One would have thought securing the distribution for your new smartphone operating system with the biggest smartphone OEM in the world, addressing one of the biggest concerns shareholders had about the company’s mobile strategy, would have had some impact on Microsoft’s (MSFT) share price.
If fact the opposite appear to be the case, with share price down from a peak over the new year, and down close to 1% on the announcement of the deal on the 11th.
The reasons for this is somewhat hard to explain, but appear to center around lack of confidence in the ability of Microsoft to execute, despite recent successes like Kinect and the resurgent Xbox 360, which in US has been the only console to see growing sales in the last quarter, and the successful launch of Windows phone 7. This perception is widely prevalent in the media and amongst analysts, and likely based by being overshadowed by the performance of Apple (AAPL), who find their ventures ironically boosted by the confidence the media and market place in their ventures, despite high profile failures such as Apple TV, Ping, MobileMe and most recently the launch of the iPhone 4 on Verizon.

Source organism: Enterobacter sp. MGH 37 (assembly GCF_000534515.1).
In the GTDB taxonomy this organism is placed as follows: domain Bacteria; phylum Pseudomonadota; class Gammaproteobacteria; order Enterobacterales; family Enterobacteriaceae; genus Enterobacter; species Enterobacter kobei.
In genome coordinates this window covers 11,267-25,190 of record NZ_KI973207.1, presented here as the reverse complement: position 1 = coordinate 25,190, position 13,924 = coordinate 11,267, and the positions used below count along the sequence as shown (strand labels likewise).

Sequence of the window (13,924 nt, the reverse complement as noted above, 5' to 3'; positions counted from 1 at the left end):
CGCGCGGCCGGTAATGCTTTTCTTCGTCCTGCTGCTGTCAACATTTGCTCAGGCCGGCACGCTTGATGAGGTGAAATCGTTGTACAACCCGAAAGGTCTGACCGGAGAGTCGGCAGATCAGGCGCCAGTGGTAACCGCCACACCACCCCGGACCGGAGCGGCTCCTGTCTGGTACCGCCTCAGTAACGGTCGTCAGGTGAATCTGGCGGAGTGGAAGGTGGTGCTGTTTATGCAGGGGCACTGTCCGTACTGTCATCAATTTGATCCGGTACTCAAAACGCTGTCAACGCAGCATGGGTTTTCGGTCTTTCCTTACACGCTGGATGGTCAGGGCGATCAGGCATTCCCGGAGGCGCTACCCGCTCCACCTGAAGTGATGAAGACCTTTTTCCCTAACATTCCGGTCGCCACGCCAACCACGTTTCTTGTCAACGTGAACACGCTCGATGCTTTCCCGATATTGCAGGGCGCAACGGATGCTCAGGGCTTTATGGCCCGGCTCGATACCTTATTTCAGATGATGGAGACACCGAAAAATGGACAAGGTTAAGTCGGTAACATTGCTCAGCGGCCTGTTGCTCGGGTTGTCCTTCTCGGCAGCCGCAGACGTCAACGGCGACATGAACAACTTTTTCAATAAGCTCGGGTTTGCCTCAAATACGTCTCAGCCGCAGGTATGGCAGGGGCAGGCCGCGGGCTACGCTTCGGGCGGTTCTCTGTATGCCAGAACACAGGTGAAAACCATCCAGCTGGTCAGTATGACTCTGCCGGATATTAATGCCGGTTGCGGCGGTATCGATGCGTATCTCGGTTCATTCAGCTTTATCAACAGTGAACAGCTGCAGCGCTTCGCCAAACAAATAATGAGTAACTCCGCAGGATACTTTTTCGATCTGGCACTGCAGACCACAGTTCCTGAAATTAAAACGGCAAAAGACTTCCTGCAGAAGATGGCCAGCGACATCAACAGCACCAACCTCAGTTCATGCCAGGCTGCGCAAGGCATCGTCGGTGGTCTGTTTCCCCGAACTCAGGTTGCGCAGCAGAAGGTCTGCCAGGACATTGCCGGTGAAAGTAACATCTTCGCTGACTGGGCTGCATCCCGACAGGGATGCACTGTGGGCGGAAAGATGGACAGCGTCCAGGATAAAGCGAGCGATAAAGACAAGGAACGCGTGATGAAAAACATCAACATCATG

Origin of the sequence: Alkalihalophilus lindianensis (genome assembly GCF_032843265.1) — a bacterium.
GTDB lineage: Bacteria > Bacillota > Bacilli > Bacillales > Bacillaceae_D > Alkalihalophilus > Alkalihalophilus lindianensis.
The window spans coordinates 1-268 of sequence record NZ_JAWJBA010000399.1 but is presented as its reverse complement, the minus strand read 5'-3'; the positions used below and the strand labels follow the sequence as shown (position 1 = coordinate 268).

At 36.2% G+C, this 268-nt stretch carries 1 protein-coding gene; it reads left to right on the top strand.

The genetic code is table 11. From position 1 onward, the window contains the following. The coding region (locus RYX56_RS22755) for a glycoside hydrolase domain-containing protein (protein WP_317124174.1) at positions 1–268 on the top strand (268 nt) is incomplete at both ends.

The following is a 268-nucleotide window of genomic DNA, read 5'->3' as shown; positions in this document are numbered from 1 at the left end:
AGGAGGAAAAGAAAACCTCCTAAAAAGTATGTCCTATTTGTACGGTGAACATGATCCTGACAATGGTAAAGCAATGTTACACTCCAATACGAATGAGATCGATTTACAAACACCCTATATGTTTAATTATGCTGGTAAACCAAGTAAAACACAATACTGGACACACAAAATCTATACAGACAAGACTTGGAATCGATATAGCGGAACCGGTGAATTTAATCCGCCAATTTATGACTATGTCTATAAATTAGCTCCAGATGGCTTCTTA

How can Microsoft address this perception. It may require something as radical as a change of leadership. Alternatively a much less radical but likely expensive route would be to significantly increase marketing around the brand, highlighting the successes of the company.
Lastly, of course the best way to breed confidence is successful consumer products, and not just one but a sequence of them, close enough together to change the perception of the company.